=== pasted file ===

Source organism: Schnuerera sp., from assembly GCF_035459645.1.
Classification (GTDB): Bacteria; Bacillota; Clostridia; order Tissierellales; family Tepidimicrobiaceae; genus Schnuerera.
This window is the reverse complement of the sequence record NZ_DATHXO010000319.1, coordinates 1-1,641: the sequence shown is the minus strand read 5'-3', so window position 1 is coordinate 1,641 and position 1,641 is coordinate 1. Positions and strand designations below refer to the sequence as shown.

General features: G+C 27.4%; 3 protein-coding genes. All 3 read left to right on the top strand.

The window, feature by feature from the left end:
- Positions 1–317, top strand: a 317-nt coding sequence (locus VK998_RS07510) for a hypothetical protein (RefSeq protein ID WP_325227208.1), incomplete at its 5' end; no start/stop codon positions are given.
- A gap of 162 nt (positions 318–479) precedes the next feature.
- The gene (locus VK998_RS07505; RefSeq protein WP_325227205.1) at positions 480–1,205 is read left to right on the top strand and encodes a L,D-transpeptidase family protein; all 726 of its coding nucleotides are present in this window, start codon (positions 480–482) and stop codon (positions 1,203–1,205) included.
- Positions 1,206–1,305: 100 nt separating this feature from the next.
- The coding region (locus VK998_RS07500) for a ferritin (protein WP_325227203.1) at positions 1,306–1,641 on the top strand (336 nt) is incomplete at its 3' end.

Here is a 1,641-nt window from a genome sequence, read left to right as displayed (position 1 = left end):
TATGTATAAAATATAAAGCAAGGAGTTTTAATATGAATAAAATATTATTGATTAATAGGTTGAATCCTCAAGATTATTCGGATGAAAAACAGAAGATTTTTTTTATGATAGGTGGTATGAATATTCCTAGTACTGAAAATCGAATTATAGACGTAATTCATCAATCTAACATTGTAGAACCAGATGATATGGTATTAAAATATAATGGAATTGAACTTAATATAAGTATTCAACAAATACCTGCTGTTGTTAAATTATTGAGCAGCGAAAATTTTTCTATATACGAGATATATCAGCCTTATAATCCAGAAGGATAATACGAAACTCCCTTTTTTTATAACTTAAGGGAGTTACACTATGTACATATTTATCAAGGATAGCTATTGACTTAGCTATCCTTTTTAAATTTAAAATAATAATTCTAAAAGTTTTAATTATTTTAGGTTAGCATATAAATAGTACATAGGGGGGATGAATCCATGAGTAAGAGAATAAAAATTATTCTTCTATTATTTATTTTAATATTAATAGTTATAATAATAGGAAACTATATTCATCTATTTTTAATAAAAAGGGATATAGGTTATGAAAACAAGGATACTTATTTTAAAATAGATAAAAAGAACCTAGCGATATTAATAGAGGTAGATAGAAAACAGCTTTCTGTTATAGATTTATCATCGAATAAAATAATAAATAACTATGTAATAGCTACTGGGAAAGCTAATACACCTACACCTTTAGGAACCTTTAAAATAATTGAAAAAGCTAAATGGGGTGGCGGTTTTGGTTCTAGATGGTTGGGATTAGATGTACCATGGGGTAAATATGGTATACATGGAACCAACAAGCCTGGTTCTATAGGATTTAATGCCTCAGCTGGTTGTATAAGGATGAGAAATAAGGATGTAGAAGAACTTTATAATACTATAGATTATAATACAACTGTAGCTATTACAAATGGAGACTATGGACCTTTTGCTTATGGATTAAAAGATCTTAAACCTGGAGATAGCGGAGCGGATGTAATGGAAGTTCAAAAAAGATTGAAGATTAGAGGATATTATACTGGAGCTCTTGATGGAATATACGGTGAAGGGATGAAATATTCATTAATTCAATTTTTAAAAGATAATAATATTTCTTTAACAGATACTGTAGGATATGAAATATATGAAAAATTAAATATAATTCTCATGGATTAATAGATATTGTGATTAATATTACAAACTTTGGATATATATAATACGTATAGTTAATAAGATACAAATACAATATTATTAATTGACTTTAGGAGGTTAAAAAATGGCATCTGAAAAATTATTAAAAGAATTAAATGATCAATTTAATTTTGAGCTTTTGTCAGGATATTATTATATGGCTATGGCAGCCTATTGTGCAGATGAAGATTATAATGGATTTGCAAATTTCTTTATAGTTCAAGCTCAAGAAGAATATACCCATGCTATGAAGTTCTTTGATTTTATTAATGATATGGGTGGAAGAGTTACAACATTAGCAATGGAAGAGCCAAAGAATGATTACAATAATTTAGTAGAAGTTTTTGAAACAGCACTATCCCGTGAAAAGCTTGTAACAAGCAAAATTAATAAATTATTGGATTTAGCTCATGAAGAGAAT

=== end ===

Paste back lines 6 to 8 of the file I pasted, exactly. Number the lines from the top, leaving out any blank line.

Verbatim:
- Positions 1–317, top strand: a 317-nt coding sequence (locus VK998_RS07510) for a hypothetical protein (RefSeq protein ID WP_325227208.1), incomplete at its 5' end; no start/stop codon positions are given.
- A gap of 162 nt (positions 318–479) precedes the next feature.
- The gene (locus VK998_RS07505; RefSeq protein WP_325227205.1) at positions 480–1,205 is read left to right on the top strand and encodes a L,D-transpeptidase family protein; all 726 of its coding nucleotides are present in this window, start codon (positions 480–482) and stop codon (positions 1,203–1,205) included.